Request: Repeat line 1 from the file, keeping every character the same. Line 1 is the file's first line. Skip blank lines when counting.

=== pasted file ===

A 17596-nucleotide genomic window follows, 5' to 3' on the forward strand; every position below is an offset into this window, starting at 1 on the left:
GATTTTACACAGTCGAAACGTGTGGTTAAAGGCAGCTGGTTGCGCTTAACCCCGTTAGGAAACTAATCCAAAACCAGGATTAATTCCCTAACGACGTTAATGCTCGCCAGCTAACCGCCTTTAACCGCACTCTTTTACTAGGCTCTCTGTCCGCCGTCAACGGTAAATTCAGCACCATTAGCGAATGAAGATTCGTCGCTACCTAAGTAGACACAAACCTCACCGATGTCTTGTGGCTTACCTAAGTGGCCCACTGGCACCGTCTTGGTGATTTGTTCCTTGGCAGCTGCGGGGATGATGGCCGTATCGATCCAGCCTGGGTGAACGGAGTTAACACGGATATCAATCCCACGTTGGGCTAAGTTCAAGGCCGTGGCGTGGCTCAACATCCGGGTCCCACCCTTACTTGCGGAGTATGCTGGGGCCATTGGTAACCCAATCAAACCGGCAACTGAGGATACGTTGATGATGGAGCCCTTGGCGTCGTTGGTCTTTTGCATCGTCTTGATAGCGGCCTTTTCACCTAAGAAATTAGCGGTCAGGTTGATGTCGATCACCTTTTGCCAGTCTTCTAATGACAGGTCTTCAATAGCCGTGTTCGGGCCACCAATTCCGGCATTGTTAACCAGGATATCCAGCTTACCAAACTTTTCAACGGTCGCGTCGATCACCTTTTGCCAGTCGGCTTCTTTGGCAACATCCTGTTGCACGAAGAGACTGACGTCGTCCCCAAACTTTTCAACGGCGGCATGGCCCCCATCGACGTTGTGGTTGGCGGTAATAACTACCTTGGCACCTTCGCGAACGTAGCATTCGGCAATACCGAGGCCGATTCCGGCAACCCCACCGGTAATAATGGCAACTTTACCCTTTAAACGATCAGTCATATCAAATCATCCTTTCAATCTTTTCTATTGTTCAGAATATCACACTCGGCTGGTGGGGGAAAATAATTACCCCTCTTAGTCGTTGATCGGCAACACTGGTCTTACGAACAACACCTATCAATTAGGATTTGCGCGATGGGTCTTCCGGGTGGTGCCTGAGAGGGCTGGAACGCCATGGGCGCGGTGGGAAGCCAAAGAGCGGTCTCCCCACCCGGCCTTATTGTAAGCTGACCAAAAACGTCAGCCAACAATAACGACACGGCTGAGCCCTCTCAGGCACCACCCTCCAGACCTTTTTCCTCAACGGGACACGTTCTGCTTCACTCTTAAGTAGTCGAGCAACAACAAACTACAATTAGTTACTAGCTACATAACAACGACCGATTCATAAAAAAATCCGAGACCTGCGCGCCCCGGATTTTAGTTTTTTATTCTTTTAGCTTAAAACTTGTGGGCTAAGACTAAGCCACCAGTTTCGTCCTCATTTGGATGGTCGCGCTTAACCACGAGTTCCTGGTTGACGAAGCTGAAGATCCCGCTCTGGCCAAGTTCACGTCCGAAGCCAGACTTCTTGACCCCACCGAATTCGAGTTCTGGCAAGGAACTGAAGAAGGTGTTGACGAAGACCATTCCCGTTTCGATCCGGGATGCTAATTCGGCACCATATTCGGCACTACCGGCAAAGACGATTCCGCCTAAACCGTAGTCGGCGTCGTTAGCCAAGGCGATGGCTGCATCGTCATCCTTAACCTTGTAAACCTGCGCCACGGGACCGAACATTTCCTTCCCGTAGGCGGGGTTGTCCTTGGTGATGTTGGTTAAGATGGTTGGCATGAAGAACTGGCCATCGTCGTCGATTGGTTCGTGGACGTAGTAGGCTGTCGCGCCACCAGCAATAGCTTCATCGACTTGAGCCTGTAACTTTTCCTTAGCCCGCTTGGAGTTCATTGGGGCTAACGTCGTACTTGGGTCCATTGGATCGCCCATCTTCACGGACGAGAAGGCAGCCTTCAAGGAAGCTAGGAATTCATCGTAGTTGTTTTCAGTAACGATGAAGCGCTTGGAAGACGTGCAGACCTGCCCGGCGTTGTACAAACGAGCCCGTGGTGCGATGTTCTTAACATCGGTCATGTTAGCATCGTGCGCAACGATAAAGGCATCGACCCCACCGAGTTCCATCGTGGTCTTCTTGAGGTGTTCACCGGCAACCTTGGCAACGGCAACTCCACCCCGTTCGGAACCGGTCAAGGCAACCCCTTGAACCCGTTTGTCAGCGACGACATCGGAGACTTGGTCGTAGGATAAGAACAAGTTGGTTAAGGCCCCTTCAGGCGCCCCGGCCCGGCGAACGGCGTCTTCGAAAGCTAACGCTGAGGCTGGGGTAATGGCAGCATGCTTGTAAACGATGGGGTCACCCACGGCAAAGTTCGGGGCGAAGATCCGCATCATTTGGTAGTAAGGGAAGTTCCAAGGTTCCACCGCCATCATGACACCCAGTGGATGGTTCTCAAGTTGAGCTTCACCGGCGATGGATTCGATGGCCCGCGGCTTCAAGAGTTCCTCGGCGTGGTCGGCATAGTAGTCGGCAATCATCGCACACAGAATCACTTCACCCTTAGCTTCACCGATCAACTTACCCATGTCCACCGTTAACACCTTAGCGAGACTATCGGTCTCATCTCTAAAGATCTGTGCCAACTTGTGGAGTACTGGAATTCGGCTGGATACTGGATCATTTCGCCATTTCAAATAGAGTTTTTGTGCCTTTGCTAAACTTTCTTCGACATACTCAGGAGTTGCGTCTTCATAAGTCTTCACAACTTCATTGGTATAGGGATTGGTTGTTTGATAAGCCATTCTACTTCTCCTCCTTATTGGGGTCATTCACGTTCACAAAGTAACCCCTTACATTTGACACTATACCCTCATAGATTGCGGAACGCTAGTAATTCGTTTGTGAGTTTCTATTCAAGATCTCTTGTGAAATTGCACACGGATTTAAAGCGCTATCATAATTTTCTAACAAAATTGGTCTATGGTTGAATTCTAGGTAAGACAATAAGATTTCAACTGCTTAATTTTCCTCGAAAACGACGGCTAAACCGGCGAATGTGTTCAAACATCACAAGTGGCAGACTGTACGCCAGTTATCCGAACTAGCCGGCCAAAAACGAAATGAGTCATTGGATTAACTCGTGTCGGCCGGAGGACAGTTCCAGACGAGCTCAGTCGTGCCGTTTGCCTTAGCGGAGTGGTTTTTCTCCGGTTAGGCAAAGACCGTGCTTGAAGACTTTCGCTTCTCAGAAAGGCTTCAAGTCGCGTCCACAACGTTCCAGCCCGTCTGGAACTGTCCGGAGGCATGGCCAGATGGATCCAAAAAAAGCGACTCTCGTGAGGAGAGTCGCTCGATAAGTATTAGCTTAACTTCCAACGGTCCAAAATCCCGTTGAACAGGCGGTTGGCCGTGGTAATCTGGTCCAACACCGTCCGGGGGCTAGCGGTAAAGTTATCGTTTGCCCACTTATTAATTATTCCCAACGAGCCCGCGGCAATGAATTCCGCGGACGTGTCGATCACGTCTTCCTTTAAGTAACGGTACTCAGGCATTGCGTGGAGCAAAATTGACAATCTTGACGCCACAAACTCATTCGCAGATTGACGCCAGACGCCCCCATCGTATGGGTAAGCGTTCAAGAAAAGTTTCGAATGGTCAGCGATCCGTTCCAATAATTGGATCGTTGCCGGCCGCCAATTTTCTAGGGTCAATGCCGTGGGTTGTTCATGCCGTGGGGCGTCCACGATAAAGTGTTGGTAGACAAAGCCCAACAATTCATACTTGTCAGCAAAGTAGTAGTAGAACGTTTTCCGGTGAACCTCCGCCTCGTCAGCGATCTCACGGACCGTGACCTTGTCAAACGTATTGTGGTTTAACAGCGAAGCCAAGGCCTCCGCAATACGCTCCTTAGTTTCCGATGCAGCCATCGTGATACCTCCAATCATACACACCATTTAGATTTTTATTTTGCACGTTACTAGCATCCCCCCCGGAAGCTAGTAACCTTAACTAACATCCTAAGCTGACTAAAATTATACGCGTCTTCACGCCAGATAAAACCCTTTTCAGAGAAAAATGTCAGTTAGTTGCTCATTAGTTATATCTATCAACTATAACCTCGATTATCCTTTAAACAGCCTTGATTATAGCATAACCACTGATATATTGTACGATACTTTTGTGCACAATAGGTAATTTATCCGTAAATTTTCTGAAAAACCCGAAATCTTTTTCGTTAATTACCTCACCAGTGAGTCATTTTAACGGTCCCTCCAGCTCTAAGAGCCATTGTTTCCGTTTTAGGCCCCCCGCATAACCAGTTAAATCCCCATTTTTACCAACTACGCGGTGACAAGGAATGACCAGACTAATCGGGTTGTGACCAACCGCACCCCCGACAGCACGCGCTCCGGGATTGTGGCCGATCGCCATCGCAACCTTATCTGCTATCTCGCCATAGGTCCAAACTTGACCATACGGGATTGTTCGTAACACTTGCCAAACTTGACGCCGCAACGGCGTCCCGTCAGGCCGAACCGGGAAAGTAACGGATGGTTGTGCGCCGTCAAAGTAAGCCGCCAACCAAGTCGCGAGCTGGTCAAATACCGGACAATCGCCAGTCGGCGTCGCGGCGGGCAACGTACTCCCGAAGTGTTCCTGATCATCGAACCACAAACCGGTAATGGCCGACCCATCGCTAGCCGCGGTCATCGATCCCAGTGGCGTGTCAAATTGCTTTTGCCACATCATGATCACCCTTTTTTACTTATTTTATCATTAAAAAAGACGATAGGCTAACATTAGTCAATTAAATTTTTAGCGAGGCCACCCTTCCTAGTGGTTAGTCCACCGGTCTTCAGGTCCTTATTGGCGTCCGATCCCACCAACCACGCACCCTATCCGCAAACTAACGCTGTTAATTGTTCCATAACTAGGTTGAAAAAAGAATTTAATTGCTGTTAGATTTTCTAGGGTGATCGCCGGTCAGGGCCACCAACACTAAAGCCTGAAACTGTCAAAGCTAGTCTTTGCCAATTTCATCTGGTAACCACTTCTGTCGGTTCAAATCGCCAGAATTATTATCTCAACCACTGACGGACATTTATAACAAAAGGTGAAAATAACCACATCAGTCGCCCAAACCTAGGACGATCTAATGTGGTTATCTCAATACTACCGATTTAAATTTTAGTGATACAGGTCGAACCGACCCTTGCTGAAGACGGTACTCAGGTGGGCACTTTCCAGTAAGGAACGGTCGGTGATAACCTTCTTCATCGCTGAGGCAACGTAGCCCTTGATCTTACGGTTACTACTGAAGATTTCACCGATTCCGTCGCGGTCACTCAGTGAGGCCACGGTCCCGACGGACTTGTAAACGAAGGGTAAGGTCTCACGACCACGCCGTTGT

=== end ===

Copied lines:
A 17596-nucleotide genomic window follows, 5' to 3' on the forward strand; every position below is an offset into this window, starting at 1 on the left: